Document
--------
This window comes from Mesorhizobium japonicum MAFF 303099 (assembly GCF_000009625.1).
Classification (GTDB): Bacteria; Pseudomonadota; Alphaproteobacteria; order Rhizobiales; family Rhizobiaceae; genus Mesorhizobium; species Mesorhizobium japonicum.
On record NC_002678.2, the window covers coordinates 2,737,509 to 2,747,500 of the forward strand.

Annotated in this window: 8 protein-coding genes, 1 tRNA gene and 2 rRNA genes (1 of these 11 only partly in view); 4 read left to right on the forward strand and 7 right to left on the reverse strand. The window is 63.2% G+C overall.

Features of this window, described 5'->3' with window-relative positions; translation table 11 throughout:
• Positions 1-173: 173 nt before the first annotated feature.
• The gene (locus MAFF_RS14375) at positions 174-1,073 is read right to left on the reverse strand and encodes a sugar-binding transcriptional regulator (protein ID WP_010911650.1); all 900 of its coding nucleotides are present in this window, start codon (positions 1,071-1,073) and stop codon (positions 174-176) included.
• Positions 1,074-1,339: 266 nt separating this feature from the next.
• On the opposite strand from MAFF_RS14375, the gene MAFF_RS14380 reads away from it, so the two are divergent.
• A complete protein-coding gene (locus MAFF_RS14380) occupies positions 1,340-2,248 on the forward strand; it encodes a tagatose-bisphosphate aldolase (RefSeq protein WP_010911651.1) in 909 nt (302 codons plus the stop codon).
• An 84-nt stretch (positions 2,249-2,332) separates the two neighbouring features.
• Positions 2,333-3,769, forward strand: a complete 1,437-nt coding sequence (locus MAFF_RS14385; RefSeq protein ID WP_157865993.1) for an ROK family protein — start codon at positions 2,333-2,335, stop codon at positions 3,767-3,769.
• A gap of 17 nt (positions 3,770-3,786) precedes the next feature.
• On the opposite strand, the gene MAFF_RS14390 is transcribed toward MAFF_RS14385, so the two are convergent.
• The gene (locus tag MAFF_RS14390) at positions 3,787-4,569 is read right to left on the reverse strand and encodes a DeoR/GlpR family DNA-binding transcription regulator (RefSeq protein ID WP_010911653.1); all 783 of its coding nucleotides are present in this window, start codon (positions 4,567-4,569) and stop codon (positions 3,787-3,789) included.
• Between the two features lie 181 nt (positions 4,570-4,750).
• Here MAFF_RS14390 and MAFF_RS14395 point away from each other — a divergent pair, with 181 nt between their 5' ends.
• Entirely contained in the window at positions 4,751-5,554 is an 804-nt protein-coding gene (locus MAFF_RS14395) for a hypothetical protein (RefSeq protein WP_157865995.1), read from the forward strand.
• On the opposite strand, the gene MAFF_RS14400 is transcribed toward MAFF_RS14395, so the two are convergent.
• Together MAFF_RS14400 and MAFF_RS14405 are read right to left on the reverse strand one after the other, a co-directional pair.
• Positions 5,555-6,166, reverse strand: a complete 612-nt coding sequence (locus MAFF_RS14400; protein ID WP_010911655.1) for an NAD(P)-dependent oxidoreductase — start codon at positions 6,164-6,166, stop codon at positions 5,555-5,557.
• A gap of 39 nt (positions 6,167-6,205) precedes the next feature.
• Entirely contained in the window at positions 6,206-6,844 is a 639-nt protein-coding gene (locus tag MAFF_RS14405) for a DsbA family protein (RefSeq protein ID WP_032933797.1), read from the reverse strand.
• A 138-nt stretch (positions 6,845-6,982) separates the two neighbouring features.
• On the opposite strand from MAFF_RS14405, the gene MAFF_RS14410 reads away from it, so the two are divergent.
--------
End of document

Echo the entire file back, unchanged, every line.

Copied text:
This window comes from Mesorhizobium japonicum MAFF 303099 (assembly GCF_000009625.1).
Classification (GTDB): Bacteria; Pseudomonadota; Alphaproteobacteria; order Rhizobiales; family Rhizobiaceae; genus Mesorhizobium; species Mesorhizobium japonicum.
On record NC_002678.2, the window covers coordinates 2,737,509 to 2,747,500 of the forward strand.

Annotated in this window: 8 protein-coding genes, 1 tRNA gene and 2 rRNA genes (1 of these 11 only partly in view); 4 read left to right on the forward strand and 7 right to left on the reverse strand. The window is 63.2% G+C overall.

Features of this window, described 5'->3' with window-relative positions; translation table 11 throughout:
• Positions 1-173: 173 nt before the first annotated feature.
• The gene (locus MAFF_RS14375) at positions 174-1,073 is read right to left on the reverse strand and encodes a sugar-binding transcriptional regulator (protein ID WP_010911650.1); all 900 of its coding nucleotides are present in this window, start codon (positions 1,071-1,073) and stop codon (positions 174-176) included.
• Positions 1,074-1,339: 266 nt separating this feature from the next.
• On the opposite strand from MAFF_RS14375, the gene MAFF_RS14380 reads away from it, so the two are divergent.
• A complete protein-coding gene (locus MAFF_RS14380) occupies positions 1,340-2,248 on the forward strand; it encodes a tagatose-bisphosphate aldolase (RefSeq protein WP_010911651.1) in 909 nt (302 codons plus the stop codon).
• An 84-nt stretch (positions 2,249-2,332) separates the two neighbouring features.
• Positions 2,333-3,769, forward strand: a complete 1,437-nt coding sequence (locus MAFF_RS14385; RefSeq protein ID WP_157865993.1) for an ROK family protein — start codon at positions 2,333-2,335, stop codon at positions 3,767-3,769.
• A gap of 17 nt (positions 3,770-3,786) precedes the next feature.
• On the opposite strand, the gene MAFF_RS14390 is transcribed toward MAFF_RS14385, so the two are convergent.
• The gene (locus tag MAFF_RS14390) at positions 3,787-4,569 is read right to left on the reverse strand and encodes a DeoR/GlpR family DNA-binding transcription regulator (RefSeq protein ID WP_010911653.1); all 783 of its coding nucleotides are present in this window, start codon (positions 4,567-4,569) and stop codon (positions 3,787-3,789) included.
• Between the two features lie 181 nt (positions 4,570-4,750).
• Here MAFF_RS14390 and MAFF_RS14395 point away from each other — a divergent pair, with 181 nt between their 5' ends.
• Entirely contained in the window at positions 4,751-5,554 is an 804-nt protein-coding gene (locus MAFF_RS14395) for a hypothetical protein (RefSeq protein WP_157865995.1), read from the forward strand.
• On the opposite strand, the gene MAFF_RS14400 is transcribed toward MAFF_RS14395, so the two are convergent.
• Together MAFF_RS14400 and MAFF_RS14405 are read right to left on the reverse strand one after the other, a co-directional pair.
• Positions 5,555-6,166, reverse strand: a complete 612-nt coding sequence (locus MAFF_RS14400; protein ID WP_010911655.1) for an NAD(P)-dependent oxidoreductase — start codon at positions 6,164-6,166, stop codon at positions 5,555-5,557.
• A gap of 39 nt (positions 6,167-6,205) precedes the next feature.
• Entirely contained in the window at positions 6,206-6,844 is a 639-nt protein-coding gene (locus tag MAFF_RS14405) for a DsbA family protein (RefSeq protein ID WP_032933797.1), read from the reverse strand.
• A 138-nt stretch (positions 6,845-6,982) separates the two neighbouring features.
• On the opposite strand from MAFF_RS14405, the gene MAFF_RS14410 reads away from it, so the two are divergent.